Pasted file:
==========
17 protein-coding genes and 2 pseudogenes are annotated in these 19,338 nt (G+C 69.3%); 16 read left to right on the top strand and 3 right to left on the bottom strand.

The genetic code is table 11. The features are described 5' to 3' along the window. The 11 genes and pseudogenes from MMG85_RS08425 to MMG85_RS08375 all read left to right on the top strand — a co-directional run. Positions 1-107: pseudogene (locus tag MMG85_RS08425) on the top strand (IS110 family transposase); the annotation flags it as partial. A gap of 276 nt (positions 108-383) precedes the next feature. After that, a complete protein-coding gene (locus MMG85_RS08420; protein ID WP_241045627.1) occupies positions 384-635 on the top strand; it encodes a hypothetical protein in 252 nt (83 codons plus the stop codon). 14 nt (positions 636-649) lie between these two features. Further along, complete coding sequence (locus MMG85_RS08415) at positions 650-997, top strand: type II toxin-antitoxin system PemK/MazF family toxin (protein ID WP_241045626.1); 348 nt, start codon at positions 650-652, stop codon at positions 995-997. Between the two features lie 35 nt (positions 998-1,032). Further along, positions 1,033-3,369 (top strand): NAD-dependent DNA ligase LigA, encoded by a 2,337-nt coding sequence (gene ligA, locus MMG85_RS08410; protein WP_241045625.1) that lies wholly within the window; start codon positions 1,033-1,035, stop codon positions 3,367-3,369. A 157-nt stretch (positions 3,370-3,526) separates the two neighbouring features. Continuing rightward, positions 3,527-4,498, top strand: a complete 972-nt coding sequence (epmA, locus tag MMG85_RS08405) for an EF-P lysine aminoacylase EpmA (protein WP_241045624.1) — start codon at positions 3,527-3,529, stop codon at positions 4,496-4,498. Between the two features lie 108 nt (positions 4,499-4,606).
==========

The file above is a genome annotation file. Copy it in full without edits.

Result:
17 protein-coding genes and 2 pseudogenes are annotated in these 19,338 nt (G+C 69.3%); 16 read left to right on the top strand and 3 right to left on the bottom strand.

The genetic code is table 11. The features are described 5' to 3' along the window. The 11 genes and pseudogenes from MMG85_RS08425 to MMG85_RS08375 all read left to right on the top strand — a co-directional run. Positions 1-107: pseudogene (locus tag MMG85_RS08425) on the top strand (IS110 family transposase); the annotation flags it as partial. A gap of 276 nt (positions 108-383) precedes the next feature. After that, a complete protein-coding gene (locus MMG85_RS08420; protein ID WP_241045627.1) occupies positions 384-635 on the top strand; it encodes a hypothetical protein in 252 nt (83 codons plus the stop codon). 14 nt (positions 636-649) lie between these two features. Further along, complete coding sequence (locus MMG85_RS08415) at positions 650-997, top strand: type II toxin-antitoxin system PemK/MazF family toxin (protein ID WP_241045626.1); 348 nt, start codon at positions 650-652, stop codon at positions 995-997. Between the two features lie 35 nt (positions 998-1,032). Further along, positions 1,033-3,369 (top strand): NAD-dependent DNA ligase LigA, encoded by a 2,337-nt coding sequence (gene ligA, locus MMG85_RS08410; protein WP_241045625.1) that lies wholly within the window; start codon positions 1,033-1,035, stop codon positions 3,367-3,369. A 157-nt stretch (positions 3,370-3,526) separates the two neighbouring features. Continuing rightward, positions 3,527-4,498, top strand: a complete 972-nt coding sequence (epmA, locus tag MMG85_RS08405) for an EF-P lysine aminoacylase EpmA (protein WP_241045624.1) — start codon at positions 3,527-3,529, stop codon at positions 4,496-4,498. Between the two features lie 108 nt (positions 4,499-4,606).